The technology following Hyundai’s latest car-sharing service in Los Angeles is produced by a company that is widely unknown despite its ubiquity.
Vulog announced on Tuesday while Automobility LA that Hyundai will apply its technology platform for a car-sharing pilot that will start in Los Angeles at the end of 2019 and will ultimately grow to 300 vehicles.
The Story of Vulog
Vulog might have a weak profile, but it is hardly a startup.
The French-based company has been producing the underlying hardware and software required for car-sharing services since 2006.
Vulog’s product, which involves tools like fleet control and a consumer-facing app, is practiced in car-sharing services in more than 30 cities globally.
The company states that its turnkey product can make a large-scale car-sharing service up and working in around three months.
Today, its program is used by Volkswagen’s WeShare, Kia Motor’s Wible, and Groupe PSA’ Free2Move car-sharing service.
Aimo, which is managed by Sumitomo Corporation, and a British Columbia Automobile Association company named Evo, too, uses the platform. And presently, Hyundai.
The Role of MoceanLab
Beginning of this month, Hyundai Group started MoceanLab, a mobility service trial based in Los Angeles.
It is the latest attempt by the automaker to expand and renew its core business of creating and selling vehicles.
MoceanLab will concentrate on piloting autonomous ridesharing, shuttling, multimodal transport, and individual mobility in Los Angeles.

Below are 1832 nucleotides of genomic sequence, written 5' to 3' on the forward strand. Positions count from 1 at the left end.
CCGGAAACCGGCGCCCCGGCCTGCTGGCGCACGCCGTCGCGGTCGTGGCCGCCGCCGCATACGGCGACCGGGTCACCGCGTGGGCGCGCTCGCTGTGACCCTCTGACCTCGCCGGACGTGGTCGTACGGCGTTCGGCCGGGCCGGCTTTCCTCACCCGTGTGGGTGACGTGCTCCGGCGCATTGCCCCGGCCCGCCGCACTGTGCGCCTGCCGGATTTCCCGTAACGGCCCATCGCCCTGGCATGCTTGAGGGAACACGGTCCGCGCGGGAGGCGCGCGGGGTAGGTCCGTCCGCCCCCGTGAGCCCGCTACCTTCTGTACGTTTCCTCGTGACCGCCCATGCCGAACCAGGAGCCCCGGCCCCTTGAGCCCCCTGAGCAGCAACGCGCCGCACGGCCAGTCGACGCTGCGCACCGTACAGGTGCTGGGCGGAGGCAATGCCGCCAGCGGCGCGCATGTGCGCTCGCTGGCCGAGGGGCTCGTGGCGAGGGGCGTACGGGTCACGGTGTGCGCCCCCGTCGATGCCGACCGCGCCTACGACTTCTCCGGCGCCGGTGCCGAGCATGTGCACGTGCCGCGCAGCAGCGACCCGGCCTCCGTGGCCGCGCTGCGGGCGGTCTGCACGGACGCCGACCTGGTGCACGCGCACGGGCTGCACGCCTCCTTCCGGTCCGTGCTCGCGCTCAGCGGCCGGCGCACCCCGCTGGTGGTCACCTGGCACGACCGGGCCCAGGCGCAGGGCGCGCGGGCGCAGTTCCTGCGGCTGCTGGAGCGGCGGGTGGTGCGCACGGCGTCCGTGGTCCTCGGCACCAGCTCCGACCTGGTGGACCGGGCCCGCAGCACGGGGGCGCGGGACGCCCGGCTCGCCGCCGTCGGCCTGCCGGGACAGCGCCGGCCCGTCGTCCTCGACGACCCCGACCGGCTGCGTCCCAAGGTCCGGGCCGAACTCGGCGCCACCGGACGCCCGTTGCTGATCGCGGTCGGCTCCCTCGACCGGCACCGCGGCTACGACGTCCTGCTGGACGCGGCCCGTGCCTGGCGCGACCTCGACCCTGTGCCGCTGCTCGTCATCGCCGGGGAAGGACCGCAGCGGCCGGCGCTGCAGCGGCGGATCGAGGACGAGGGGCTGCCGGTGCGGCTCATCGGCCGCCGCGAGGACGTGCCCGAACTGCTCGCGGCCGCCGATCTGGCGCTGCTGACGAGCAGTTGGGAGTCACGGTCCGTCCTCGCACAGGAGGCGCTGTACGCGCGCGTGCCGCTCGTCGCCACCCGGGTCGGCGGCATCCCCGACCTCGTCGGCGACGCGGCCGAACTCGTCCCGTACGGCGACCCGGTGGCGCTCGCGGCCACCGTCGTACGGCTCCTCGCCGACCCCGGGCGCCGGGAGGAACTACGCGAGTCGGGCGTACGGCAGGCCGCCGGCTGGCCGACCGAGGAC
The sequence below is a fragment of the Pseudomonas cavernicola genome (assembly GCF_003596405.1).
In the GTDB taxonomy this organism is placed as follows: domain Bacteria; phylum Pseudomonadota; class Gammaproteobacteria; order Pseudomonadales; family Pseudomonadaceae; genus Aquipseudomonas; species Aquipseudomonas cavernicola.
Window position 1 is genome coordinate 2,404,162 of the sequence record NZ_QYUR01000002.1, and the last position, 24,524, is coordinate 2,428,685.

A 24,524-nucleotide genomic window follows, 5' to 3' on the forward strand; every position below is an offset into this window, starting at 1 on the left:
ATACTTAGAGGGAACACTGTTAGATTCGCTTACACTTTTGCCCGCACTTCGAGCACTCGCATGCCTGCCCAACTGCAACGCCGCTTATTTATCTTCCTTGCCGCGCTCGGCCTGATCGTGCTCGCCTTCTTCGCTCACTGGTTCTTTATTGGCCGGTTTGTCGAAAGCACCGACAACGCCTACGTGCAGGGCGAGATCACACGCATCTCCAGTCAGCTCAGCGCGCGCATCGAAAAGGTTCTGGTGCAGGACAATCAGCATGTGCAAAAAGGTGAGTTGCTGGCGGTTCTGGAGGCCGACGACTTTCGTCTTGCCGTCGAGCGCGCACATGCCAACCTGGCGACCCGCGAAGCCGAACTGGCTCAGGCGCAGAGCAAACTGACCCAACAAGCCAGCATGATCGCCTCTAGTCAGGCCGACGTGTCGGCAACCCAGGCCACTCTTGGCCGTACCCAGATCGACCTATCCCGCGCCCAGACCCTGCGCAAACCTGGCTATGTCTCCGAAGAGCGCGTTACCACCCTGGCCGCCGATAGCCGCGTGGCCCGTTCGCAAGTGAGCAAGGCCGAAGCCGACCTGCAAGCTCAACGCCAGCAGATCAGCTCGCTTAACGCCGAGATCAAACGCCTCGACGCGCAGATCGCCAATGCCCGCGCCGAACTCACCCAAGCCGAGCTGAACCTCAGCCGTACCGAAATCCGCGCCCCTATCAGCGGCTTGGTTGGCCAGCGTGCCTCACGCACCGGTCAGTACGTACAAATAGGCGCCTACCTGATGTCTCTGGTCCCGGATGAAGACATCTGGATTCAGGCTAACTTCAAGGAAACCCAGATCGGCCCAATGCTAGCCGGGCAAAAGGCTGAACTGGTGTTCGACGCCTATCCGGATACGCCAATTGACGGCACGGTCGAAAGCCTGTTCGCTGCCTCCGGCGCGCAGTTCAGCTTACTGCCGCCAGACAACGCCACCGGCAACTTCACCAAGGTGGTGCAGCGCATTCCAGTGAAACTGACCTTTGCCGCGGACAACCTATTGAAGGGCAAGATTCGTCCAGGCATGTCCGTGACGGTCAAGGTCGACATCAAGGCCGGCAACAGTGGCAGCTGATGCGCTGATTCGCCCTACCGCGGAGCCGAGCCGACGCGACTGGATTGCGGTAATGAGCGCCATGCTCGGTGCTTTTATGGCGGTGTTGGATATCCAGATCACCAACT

One of the works under MoceanLab is Mocean Carshare, the car-sharing service that will apply Vulog’s technology platform.
The service is a portion of a permit pilot program given by the Los Angeles Department of Transportation along with the Los Angeles County Metropolitan Transportation Authority.
The car-sharing service will utilize 20 Hyundai Ioniq plug-in hybrid electric vehicles.
Mocean Carshare will ultimately transit to a fleet of 300 entirely electric vehicles from Hyundai and Kia Motors.
MoceanLab, the umbrella mobility services venture, will do more extra than car-sharing.
The Hyundai-owned business is eyeing the 2028 Olympics in Los Angeles as an occasion to offer a variety of services to ease crowding, including autonomous ridesharing and shuttling.
The production of MoceanLab follows Hyundai’s joint venture with an autonomous driving organization Aptiv and marks the start of BotRide, an autonomous ride-hailing service in nearby Irvine, California, with Chinese autonomous startup Pony.ai and Via.
Meantime, Vulog has its purposes.
The company intends to increase its footprint in the next year to reach 60 cities by the end of 2020.
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